- Move your overdraft to a 0% money transfer credit card: Finding a 0% money transfer credit card might be challenging, but it can allow you to transfer the money to your bank account, which you can later use for clearing an overdraft. This means that you’ll get out of debt from your bank and get into debt with your credit card provider. However, what makes this better is that most of these cards come with an interest-free period of 9 months or less to up to 34 months, allowing you to save a massive amount of money during your repayment period.
- Get serious about budgeting: You’re not alone if you have an overdraft and don’t know how to pay it off. What can you do about it? The first thing is to set up a budget. Budgeting will help you cut back on spending, so you won’t be tempted to dip into your savings or borrow from friends and family. You need to get serious about budgeting and ensure you’re sticking to it monthly – no matter what happens with your overdrafts! If you don’t have enough money in your account each month, your bank will charge interest on top of the amount that’s owed and add another fee for using their card. It can be costly! Therefore, budgeting is important.
Some Frequently Asked Questions Pertaining to Overdrafts
Anytime someone mentions the word “overdraft”, there are a lot of people that have questions. We have tried to answer them in this section, so let’s take a look!
- Is overdraft considered debt?
A bank overdraft usually happens when the balance in your bank account turns negative by going below zero. Therefore, it is safe to say that an overdraft is considered a type of debt.
- Does going into my overdraft affect my credit score? How does overdraft affect credit score?
Yes, it will. A bank account overdraft is an unpaid transaction that can result in a negative credit score. If you’ve had an overdraft for more than two consecutive billing cycles, the bank will report your account as “highly derogatory.” That’s a red flag to lenders that you may be financially irresponsible — and could lead them to lower your credit score.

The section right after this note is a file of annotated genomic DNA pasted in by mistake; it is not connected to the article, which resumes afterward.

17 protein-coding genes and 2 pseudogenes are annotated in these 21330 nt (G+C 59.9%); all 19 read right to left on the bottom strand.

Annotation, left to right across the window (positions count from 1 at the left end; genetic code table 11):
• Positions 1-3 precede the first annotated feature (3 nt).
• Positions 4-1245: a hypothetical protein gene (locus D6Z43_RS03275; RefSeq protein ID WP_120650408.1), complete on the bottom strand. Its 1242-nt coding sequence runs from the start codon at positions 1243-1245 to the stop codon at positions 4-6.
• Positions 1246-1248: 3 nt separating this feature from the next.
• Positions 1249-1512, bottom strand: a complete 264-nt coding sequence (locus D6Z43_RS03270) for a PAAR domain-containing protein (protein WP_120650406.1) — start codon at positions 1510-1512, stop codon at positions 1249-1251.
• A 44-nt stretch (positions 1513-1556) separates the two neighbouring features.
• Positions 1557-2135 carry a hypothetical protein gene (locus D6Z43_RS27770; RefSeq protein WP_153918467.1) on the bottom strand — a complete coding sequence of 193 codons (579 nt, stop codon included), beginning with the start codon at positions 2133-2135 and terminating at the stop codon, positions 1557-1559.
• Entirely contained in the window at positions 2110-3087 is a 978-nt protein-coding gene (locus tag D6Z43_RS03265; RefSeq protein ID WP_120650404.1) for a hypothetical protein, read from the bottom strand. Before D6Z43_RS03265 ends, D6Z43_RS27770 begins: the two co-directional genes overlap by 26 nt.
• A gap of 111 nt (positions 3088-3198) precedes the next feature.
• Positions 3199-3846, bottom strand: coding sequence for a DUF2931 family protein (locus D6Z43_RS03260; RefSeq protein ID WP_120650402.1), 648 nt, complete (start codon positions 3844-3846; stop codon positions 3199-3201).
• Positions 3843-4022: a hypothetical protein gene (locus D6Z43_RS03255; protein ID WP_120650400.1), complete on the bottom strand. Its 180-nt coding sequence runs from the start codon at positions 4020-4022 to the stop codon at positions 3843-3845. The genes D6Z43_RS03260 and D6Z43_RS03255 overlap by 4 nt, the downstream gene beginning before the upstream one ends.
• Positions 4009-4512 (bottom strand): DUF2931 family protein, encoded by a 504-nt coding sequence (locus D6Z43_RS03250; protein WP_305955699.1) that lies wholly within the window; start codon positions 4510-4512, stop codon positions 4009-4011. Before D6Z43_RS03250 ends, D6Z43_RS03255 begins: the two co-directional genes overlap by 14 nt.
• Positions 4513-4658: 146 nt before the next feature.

- How much of an impact does it have?
The impact on your credit score varies depending on how long you’ve had the problem. The longer you go without paying off an overdraft, the more of a negative impact it will have on your score. For example, if you’ve had an outstanding balance for five months and haven’t paid it off yet, lenders will see that as a potential sign of financial distress. In general, if your total monthly balances add up to more than a certain percentage of your available credit limit (or combined total), creditors may consider lowering your score because they think it’s too risky for them to lend money to someone like that.
- How much does it cost to be overdrawn?
Getting an overdraft facility is usually expensive because banks can charge you up to 40% on it, which is way higher than the 21.49% rate on credit cards, according to the Bank of England. This also means that if you have your overdraft for an extended period of time, it can get costly for you. Some bank accounts also come with small overdrafts for free. However, it is recommended that you check the eligibility criteria for it carefully.
- What happens if you don’t pay your overdraft off?
If you don’t pay off your overdraft, the bank will usually take one of these actions: The bank may close the account. This means that you won’t be able to use it for any transactions until you pay off the overdraft.Going over your arranged overdraft limit can also take a hit on your credit score when you can’t pay off what you owe to the bank.If all else fails, the bank may close the account altogether and bill you for any remaining fees owed (such as monthly maintenance fees). You must note that when your bank defaults your account, it stays up on your credit file for up to six years. This can make borrowing money or getting a loan extremely difficult for you.
- What happens if I have a 0% interest overdraft?
When you have a 0% interest overdraft, you won’t be charged any interest on your agreed amount with the bank.